Let’s see, that’s wild animals, snakes, fire, flaming gobs of goo, foodborne illness, deadly bacteria, night terrors and bears…
My fear was running wild now, and my determination to provide my son and his cousins with an old fashioned, free-range summer was dissolving.
But I have another fear. I have a fear of raising children who grow up to be fearful adults. I fight my tendency toward fear and worry every single day. Sometimes it’s a battle I lose. Before they leave the house, I pepper my kids with dire warnings about seatbelts and strangers and driving too fast. I'm relentless in my warnings about germs and sunburns. I remind. I caution. I put the fear in them.
Other days I’m better. I let my teenagers leave the house with nothing more than a quick kiss on the cheek and a “Have fun!” I don’t always remind them to wash their hands. And I don’t freak out when I catch them eating raw cookie dough.
Sometimes my struggle against fear is three steps forward and two steps back. This summer, when my son and my nephews asked to go camping alone, my brother and I took a step forward.
The boys were incredible. They made a list. The packed their cooler. They gathered their gear – forgetting toothbrushes but remembering Band-Aids. They organized and reorganized. They checked and double-checked. They were responsible and efficient.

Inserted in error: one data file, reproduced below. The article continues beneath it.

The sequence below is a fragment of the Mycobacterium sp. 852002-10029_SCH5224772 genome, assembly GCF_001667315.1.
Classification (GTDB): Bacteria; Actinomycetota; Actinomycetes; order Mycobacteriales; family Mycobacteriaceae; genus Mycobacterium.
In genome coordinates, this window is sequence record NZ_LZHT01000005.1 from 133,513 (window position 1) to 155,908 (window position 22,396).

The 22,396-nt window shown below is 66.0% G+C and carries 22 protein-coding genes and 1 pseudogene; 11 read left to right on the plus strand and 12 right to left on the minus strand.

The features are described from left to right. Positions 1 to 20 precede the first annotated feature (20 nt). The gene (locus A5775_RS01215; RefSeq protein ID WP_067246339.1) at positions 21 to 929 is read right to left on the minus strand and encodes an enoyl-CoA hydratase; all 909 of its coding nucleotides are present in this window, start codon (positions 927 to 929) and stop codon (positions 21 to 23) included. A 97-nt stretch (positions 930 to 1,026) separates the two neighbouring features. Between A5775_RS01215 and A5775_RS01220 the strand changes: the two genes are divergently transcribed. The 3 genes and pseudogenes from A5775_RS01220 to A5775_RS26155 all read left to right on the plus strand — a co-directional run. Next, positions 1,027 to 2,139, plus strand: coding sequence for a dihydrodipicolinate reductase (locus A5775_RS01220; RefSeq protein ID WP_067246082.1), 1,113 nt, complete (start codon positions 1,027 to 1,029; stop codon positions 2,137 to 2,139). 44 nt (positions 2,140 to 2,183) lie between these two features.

So, with hot dogs, a box of fireworks, and a BB gun, the boys, followed by our dogs, set off for the river.
I was calm (on the outside) and encouraging. Bravely, I waved goodbye, half hoping that the heat or the mosquitos would drive them back home before dark.
In the end, it was the snakes that did it. Three hours into the campout we got a frantic call from my son. (We’re not so old-fashioned as to insist he leave his phone at home!) Between his sobs, we learned that our beloved dog Rufus had been bitten by a cottonmouth and was lying motionless in the weeds along the riverbank. We were there in a flash. My husband rushed Rufus to the vet while my brother and I tried to calm and comfort the boys.
It was touch and go for a bit, but Rufus pulled through. And I was assured that I'm not crazy after all. Of course, I’m not happy about the encounter with a poisonous snake, but there is something gratifying about the knowledge that not all of my fears are neurotic. Some things really are scary.
I guess in that way camping is a lot like parenting. There are dangers but if we pitch our tents, light our fires, and stick together, there’s a good chance we will have the time of our lives.
Despite my wild imagination, maybe I've even managed to communicate this idea of fun over fear to my kids. My son and my nephews are already planning their next adventure. And me? I’ll just be praying, putting on a brave face, and making sure there are plenty of marshmallows on hand for flaming gobs of goo.